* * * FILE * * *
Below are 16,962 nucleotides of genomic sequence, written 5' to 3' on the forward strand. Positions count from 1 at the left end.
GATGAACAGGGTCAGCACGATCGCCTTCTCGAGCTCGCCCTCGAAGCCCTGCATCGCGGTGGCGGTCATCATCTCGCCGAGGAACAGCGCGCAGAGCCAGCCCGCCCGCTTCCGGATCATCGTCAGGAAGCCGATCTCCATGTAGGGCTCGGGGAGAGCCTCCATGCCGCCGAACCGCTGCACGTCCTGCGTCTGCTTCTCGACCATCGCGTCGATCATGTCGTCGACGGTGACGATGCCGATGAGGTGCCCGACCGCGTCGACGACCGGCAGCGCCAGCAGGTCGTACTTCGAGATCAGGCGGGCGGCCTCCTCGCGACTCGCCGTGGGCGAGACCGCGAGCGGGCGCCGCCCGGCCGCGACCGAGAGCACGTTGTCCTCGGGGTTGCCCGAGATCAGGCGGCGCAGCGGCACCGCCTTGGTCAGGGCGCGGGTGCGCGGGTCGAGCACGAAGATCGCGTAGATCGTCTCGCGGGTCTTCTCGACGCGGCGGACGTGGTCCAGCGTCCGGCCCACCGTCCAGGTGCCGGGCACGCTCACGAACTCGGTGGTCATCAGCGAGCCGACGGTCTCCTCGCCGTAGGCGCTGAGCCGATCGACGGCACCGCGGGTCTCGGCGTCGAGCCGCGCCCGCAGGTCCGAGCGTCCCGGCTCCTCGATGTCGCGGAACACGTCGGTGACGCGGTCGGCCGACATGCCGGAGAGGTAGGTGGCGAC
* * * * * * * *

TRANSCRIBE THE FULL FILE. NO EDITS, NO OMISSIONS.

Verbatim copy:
Below are 16,962 nucleotides of genomic sequence, written 5' to 3' on the forward strand. Positions count from 1 at the left end.
GATGAACAGGGTCAGCACGATCGCCTTCTCGAGCTCGCCCTCGAAGCCCTGCATCGCGGTGGCGGTCATCATCTCGCCGAGGAACAGCGCGCAGAGCCAGCCCGCCCGCTTCCGGATCATCGTCAGGAAGCCGATCTCCATGTAGGGCTCGGGGAGAGCCTCCATGCCGCCGAACCGCTGCACGTCCTGCGTCTGCTTCTCGACCATCGCGTCGATCATGTCGTCGACGGTGACGATGCCGATGAGGTGCCCGACCGCGTCGACGACCGGCAGCGCCAGCAGGTCGTACTTCGAGATCAGGCGGGCGGCCTCCTCGCGACTCGCCGTGGGCGAGACCGCGAGCGGGCGCCGCCCGGCCGCGACCGAGAGCACGTTGTCCTCGGGGTTGCCCGAGATCAGGCGGCGCAGCGGCACCGCCTTGGTCAGGGCGCGGGTGCGCGGGTCGAGCACGAAGATCGCGTAGATCGTCTCGCGGGTCTTCTCGACGCGGCGGACGTGGTCCAGCGTCCGGCCCACCGTCCAGGTGCCGGGCACGCTCACGAACTCGGTGGTCATCAGCGAGCCGACGGTCTCCTCGCCGTAGGCGCTGAGCCGATCGACGGCACCGCGGGTCTCGGCGTCGAGCCGCGCCCGCAGGTCCGAGCGTCCCGGCTCCTCGATGTCGCGGAACACGTCGGTGACGCGGTCGGCCGACATGCCGGAGAGGTAGGTGGCGAC